by Isaac Marr
The ball rockets off the foot of Duke kicker AJ Reed and tumbles end-over-end through the air into the arms of UVA’s Joe Reed, five yards from his own end zone. Reed glides through a trio of blocked defenders before juking two more at his own 25-yard line and racing up the left sideline. One final cut 10 yards from the endzone leaves a final defender spinning as Reed cruises across the goal line, untouched by all but one of the Blue Devils on the field. In 14 seconds, Reed has traveled 95 yards and widened his team’s lead to 27 points.

“My key to kick returns is just to go,” Reed said. “Not to think too much, just find one hole and hit it and see what happens.”

Watching Reed return kicks is watching a perfect combination of elite speed and an innate ability to evade defenders. Reed has used these skills to become the top kick returner in college football this season and one of the best of all time. He is averaging 35.4 yards on 21 returns, first among all players with at least 15 returns this year. He also is tied for first with two return touchdowns. He is just one of 19 players since 1976 with five or more career kickoff return touchdowns and is within two of the all-time record.

Reed has proven himself to be a dangerous weapon who will reliably burn teams brazen enough to kick to him.

Teams have been trying to avoid Reed on kickoffs, either with a shorter pooch kick or aiming at one of Reed’s return partners.

“Even if they don’t kick to me, that’s great field position,” Reed said. “It’s going to be a short kick, or they’ll kick it to (Tavares Kelly or Seneca Milledge) who’s just as good. I feel like I’ve done everything I could do returning kicks at this point, so if they want to kick away from me that’s fine.”

The opposition may be able to kick the ball away from Reed on special teams, but they have had trouble containing him on offense all year. Reed has 65 receptions this season, first on the team and more than his previous three seasons combined.

When asked about what is behind his breakout year, Reed has a quick response: “Offseason work,” Reed said. “I knew it was my year, I had to step up. The other guys were graduated and gone so it was huge for me this offseason to do extra work, get more catches on the jug machine, work with (Terrell) Jana and Hasise (Dubois). It really just came down to more focus and preparation.”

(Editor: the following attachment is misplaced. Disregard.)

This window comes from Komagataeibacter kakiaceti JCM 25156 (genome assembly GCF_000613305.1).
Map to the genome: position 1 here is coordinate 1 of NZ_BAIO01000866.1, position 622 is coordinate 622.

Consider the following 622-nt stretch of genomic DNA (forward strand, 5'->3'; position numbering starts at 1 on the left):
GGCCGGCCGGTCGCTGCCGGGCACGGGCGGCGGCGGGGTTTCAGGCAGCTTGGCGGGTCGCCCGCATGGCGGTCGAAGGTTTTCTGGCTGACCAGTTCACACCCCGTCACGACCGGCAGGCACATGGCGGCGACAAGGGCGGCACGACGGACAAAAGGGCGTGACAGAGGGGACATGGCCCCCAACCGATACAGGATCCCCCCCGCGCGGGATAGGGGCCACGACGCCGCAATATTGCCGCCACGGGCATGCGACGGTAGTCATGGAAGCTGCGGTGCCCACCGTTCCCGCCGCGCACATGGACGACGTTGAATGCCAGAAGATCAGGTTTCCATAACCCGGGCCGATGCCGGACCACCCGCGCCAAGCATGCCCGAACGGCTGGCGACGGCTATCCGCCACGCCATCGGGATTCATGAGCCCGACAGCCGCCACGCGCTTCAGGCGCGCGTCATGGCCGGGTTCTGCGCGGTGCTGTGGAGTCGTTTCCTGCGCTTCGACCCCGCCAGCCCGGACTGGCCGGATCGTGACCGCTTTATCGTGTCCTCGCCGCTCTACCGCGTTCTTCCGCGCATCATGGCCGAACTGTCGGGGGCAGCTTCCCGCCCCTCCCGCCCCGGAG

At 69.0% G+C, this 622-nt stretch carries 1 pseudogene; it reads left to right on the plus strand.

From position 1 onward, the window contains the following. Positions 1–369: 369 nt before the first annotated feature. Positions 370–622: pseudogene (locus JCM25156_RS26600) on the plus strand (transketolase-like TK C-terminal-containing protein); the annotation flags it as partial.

“Focus and preparation” are hallmarks under head coach Bronco Mendenhall, and Reed exemplifies the type of player upon which Mendenhall has built his program. Reed is an elite athlete with a strong work ethic and an unselfish personality.

Reed needed to use that work ethic to get to UVA. A three-star recruit from a high school with just 680 students, Reed became one of the first recruits of the Mendenhall era.

“UVA was my dream school,” Reed said. “I always said if they offered me, I was going to go there. That’s really what drove me to be here, living out a dream.”

Reed fulfilled his dream but was not content to just be a special teams player. Despite playing quarterback in high school, Reed wanted to excel as a receiver at Virginia.

“I was used to catching the snaps and just running so my first couple years it was kind of tough,” Reed said. “I was just working on techniques and fundamentals and reading defenses.”

That hard work has paid off and Reed’s rise has mirrored that of Virginia’s. He had four receptions in 2016 when the Cavaliers went 2-10 and is now the leading receiver on an ACC title contender.

When asked what has changed since his first year, Reed replies “It’s the mindset. There’s not one game that we play that we don’t expect to win. When we went 2-10 it wasn’t the same but now as soon as the ball is kicked off, we expect to dominate the game.”

Reed has one more game this season when Virginia plays in-state rival Virginia Tech to close out the regular season.

“At this point the game means everything to us,” Reed said. “It’s going to determine who goes to the ACC championship game from the Coastal side so from that standpoint it’s the most important game of the year. For me this is very personal. I haven’t beaten them before and there are a lot of Tech fans back home so to pull off this game would be the highlight of my career.”

Through years of hard work, Joe Reed has blossomed from a small-school quarterback into a top receiver and an all-time great return man. Long after Reed graduates this spring, fans will remember him as a player who was a threat to make a huge play every time he touched the ball.

As Reed describes what it’s like to hit that big hole and sprint into daylight, a smile spreads across his face.

“It’s a huge adrenaline rush,” Reed said. “At that moment, I do feel like I’m faster than everybody.”

Anyone who’s watched Joe Reed this year likely feels the same way.